“DON’T JUDGE!” Have you ever heard someone say that? Has anyone ever said it to YOU?
Let’s look at what the Bible really says about “judging.” If you use this phrase as an excuse to be uninformed about what the Bible says, don’t read any further. I’m serious. I wouldn’t want you to be offended. The following is only for those who really want to know your Bibles. The Bible can be offensive and I wouldn’t want you to read on without warning you.
OK, here goes. Where does this saying even come from? It comes from Mat. 7:1-5. Here is exactly what it says: “Do not judge, or you too will be judged. For in the same way you judge others, you will be judged, and with the measure you use, it will be measured to you. Why do you look at the speck of sawdust in your brother’s eye and pay no attention to the plank in your own eye? How can you say to your brother, ‘Let me take the speck out of your eye,’ when all the time there is a plank in your own eye? You hypocrite, first take the plank out of your own eye, and then you will see clearly to remove the speck from your brother’s eye.”
So clearly, Jesus doesn’t want us to “judge.” But what else has Jesus said about “judging”? Is there just this paragraph in the Bible? If you’ve just heard someone use Mat. 7 and not read the context or haven’t read the ENTIRE Bible, you might be a bit off course. For instance, in the Gospel of John, Jesus says, “Do not judge by appearances, but judge with right judgment.” (John 7:24) Now here is good advice for anyone taking things out of context and using it for their own purposes. (BTW, isn’t it interesting that people who use Mat. 7 to unthinkingly reject someone else’s opinion are in essence, “JUDGING” the other person’s motives??!! They are guilty of what they are accusing the other party! That’s something to think about. Oops, there’s that nasty little term, “thinking”!) So here Jesus, who said, “Don’t judge,” in Matthew is telling us TO “judge” in John. How could that be? Well, we could say that the Bible contradicts itself. But see above, this article is only for those who really want to know their Bibles. And if you really want to know your Bibles, then you can’t go that way because you will believe that the Bible is inspired by God and therefore, perfect. But how can something perfect contradict itself? I had a seminary professor who told us that when the Bible seems to contradict itself it is always a good opportunity to dig deeper and see what nugget of knowledge could be there if we try to work it through. It clearly seems that Jesus is saying two different things: we are not supposed to “judge” and we are supposed to judge. Hmmmm.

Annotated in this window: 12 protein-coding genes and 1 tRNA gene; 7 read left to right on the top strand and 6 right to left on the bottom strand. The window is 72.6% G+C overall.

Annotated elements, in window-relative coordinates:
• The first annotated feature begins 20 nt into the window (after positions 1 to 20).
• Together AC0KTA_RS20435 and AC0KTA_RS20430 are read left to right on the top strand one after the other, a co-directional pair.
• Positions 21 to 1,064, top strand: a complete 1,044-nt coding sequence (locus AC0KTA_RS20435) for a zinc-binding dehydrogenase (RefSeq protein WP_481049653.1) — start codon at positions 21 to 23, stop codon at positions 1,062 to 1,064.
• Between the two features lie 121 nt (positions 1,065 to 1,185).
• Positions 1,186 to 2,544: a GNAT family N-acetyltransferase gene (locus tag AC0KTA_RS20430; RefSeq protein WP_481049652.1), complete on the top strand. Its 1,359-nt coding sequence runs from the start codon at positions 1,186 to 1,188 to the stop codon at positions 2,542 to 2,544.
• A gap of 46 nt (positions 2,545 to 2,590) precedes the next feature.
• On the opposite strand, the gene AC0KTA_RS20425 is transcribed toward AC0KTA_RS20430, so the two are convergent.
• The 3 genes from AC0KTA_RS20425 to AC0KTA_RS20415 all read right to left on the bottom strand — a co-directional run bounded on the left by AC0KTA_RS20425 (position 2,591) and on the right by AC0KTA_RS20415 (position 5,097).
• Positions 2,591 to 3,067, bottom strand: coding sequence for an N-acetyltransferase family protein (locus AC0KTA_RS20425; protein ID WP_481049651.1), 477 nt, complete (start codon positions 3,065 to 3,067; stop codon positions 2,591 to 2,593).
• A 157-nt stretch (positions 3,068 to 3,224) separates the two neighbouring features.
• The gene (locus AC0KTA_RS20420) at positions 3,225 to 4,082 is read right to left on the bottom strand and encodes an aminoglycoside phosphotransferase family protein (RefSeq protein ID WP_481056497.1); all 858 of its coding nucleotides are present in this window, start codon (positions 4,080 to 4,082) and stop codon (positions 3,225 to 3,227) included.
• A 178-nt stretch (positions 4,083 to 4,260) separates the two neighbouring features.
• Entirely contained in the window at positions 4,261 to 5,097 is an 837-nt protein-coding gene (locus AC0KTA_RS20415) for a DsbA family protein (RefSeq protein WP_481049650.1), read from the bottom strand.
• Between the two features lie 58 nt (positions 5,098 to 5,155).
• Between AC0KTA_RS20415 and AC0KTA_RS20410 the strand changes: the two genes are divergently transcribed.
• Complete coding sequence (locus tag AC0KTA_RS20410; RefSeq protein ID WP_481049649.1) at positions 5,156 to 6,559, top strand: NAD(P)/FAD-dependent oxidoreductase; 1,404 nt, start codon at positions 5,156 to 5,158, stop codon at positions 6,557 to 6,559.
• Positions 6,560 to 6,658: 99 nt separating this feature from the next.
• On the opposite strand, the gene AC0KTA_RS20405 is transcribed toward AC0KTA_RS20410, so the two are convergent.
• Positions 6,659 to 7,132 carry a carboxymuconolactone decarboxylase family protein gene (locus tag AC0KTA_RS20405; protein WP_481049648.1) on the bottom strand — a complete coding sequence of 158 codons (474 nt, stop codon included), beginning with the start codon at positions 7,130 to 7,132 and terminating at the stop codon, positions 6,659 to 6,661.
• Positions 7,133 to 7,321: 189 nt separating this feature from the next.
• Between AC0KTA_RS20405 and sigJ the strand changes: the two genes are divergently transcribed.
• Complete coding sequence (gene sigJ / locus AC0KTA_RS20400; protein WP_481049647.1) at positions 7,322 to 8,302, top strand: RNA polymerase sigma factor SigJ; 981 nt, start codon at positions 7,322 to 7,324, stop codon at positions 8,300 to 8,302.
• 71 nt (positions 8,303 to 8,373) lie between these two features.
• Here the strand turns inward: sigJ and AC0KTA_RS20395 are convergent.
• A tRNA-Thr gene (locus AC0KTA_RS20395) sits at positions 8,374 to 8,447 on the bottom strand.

First of all, let’s go back to Matthew 7 and read on. Have you ever heard that “a text without a context is a pretext”? Well, it’s true. We looked at Matt. 7:1-5, now let’s look at the VERY next verse: “Do not give dogs what is sacred; do not throw your pearls to pigs. If you do, they may trample them under their feet, and then turn and tear you to pieces.” (Matt. 7:6). Yikes! Where did that come from??? Dogs? Pigs? Pearls? What happened to “kindly” Jesus telling people not to “judge”? The first thing we need to ask is “how can we know who ‘pigs’ or ‘dogs’ are unless we . . . dare I say? . . . here it comes . . . JUDGE??? Jesus, if you notice, spoke to the crowds in parables. Did you ever wonder why? It was so He wouldn’t be guilty of “throwing” His “pearls” before “swine.” He didn’t know who might be in the crowds. So He spoke in such a way that His followers would “get” it and those who criticized Him would be confused! Good for Him.